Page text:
Special Nonexistent Furniture

by Susan Serra

Susan Serra CKD, CAPS, is president of Susan Serra Associates, Inc., the kitchen design firm she has owned and operated for over 20 years and business entity for her lifestyle brands, Scandinavian Made www.scandinavianmade.com and Bornholm Kitchen (www.bornholmkitchen.com.) An expert on kitchen design, with countless projects published in national media over the years, Susan is a speaker, a go-to source for the media on kitchen design issues, and a consultant to brands in the kitchen industry. She attends as many design shows in the US and abroad as she can during the year with eyes wide open. Susan thinks about kitchens…a lot!

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  • Photo Credit: Susan Serra
  • For me, the "accessory layer" can make or break the look of your kitchen. Well, almost -- here are a few of my tried-and-true tips to show you how to add the "real" finishing touches to your kitchen beyond hardware and paint.
  • Photo Credit: Susan Serra
  • Color My Accessories

    Begin with the end in mind! Visualize the big picture -- the entire kitchen, even surrounding rooms if the kitchen is part of an open floorplan. I like to think of it almost like a math equation, deciding where to put color in what proportions.

    Two options are to group colorful objects together to form more volume in one or more areas of the kitchen, or scatter color fairly equally around the kitchen with carefully chosen accessories. Of course, coordinating colorful objects with design features such as a hood, backsplash, island, or other design element can create a cohesive look throughout the kitchen.
  • Photo Credit: Susan Serra
  • Texturize Your Accessories

    Texture always tells a compelling story. Sleek, minimalist, sculptural objects communicate modern design while worn, antique, rough accessories tell a completely different tale. Using accessories with texture and mixing with surrounding materials of a similar textural quality creates a visual flow around the kitchen.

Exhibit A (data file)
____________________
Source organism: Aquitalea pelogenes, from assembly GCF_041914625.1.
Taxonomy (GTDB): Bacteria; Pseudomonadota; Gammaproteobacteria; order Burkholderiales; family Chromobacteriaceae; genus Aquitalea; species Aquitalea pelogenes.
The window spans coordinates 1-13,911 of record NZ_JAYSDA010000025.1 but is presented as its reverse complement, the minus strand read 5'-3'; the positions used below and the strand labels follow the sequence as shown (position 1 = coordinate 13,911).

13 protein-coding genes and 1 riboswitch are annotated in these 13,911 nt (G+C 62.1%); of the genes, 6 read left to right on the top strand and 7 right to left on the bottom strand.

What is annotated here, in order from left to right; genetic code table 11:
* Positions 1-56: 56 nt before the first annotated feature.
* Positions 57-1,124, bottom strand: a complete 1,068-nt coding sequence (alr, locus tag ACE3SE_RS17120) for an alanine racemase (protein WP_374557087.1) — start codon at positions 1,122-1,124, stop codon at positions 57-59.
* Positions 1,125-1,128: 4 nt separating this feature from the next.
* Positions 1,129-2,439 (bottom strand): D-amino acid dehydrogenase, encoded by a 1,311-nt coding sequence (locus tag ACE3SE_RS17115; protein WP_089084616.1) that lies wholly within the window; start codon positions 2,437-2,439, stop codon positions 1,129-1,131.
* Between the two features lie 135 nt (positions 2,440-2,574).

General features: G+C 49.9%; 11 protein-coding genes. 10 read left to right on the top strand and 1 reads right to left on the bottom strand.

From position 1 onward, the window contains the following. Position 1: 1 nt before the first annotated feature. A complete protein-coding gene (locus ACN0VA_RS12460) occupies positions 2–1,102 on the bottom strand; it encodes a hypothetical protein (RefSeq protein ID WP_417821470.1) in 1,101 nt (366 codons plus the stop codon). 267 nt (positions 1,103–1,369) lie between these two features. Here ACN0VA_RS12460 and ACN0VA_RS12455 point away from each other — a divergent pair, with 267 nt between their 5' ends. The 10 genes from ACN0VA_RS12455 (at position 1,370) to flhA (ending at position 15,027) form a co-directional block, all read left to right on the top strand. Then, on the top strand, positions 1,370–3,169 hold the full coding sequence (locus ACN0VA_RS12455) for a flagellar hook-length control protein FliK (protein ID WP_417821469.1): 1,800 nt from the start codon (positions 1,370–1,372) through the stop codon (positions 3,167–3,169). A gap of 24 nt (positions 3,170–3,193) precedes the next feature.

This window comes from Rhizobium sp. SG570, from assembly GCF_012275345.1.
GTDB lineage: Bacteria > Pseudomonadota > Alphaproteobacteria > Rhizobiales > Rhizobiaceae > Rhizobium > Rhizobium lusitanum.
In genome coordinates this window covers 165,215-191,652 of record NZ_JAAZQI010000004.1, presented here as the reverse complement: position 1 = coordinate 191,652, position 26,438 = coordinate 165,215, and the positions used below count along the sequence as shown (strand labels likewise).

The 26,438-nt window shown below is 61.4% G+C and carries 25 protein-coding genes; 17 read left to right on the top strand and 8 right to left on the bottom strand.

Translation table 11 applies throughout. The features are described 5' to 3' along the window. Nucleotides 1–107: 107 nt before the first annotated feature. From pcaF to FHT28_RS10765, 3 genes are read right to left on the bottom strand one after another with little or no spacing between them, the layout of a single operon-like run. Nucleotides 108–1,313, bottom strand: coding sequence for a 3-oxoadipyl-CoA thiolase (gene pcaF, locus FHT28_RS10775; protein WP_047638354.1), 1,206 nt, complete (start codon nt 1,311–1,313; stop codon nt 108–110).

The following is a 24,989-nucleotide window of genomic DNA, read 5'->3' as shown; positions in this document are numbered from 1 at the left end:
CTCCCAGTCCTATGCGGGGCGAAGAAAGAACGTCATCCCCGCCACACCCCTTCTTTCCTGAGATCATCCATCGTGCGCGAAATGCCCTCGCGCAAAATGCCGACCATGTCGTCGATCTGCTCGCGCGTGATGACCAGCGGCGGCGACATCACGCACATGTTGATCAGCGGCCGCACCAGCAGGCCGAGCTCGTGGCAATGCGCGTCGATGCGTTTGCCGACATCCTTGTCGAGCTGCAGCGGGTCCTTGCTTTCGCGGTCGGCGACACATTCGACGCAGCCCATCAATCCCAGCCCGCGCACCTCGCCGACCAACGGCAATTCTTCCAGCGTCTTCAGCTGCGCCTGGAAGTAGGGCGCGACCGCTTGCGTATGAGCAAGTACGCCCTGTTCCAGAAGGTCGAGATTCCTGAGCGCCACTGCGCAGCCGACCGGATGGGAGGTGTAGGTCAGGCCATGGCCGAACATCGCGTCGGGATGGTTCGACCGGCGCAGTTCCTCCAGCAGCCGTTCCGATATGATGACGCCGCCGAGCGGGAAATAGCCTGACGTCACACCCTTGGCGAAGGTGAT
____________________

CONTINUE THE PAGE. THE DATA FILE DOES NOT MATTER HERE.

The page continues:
• Photo Credit: Susan Serra
  • You can also use texture as a contrast. Smooth, stainless steel or glass accessories against a rough texture, such as honed backsplash tile, for example. I love using accessories in neutral shades—there is a beautiful organic feeling to these earthy colors.
  • Photo Credit: Susan Serra
  • Supersize Your Accessories

    Once again -- take a global view of your kitchen. Stand back, take it all in, and note the sizes of your accessories. Select fewer, larger objects as a rule when grouping items together. I find that if you think an object is too large, most likely, go larger! Of course, also use the "rule of three" as three objects lined up in a row are more visually interesting than two, or most other even numbers.
  • Photo Credit: Susan Serra
  • Storytelling Accessories

    Do you have a particular type of collectible -- plates, teacups, modern sculptural pieces, antique coffee grinders? Less is more when finding space for collectibles. Display fewer pieces with as much space surrounding the collection as possible so that they can easily be seen and quickly experienced as a natural focal point.
  • Photo Credit: Susan Serra
  • Connecting Your Accessories

    If your kitchen is open to other rooms, be sure to coordinate colors, sizes, types of objects, and textures with the decorating in adjacent spaces. The layer of accessories is truly the finishing touch to the kitchen. If you just need to freshen up your look, follow these tips for a dramatically refreshed look. What are your favorite accessories in the kitchen?

    - Susan
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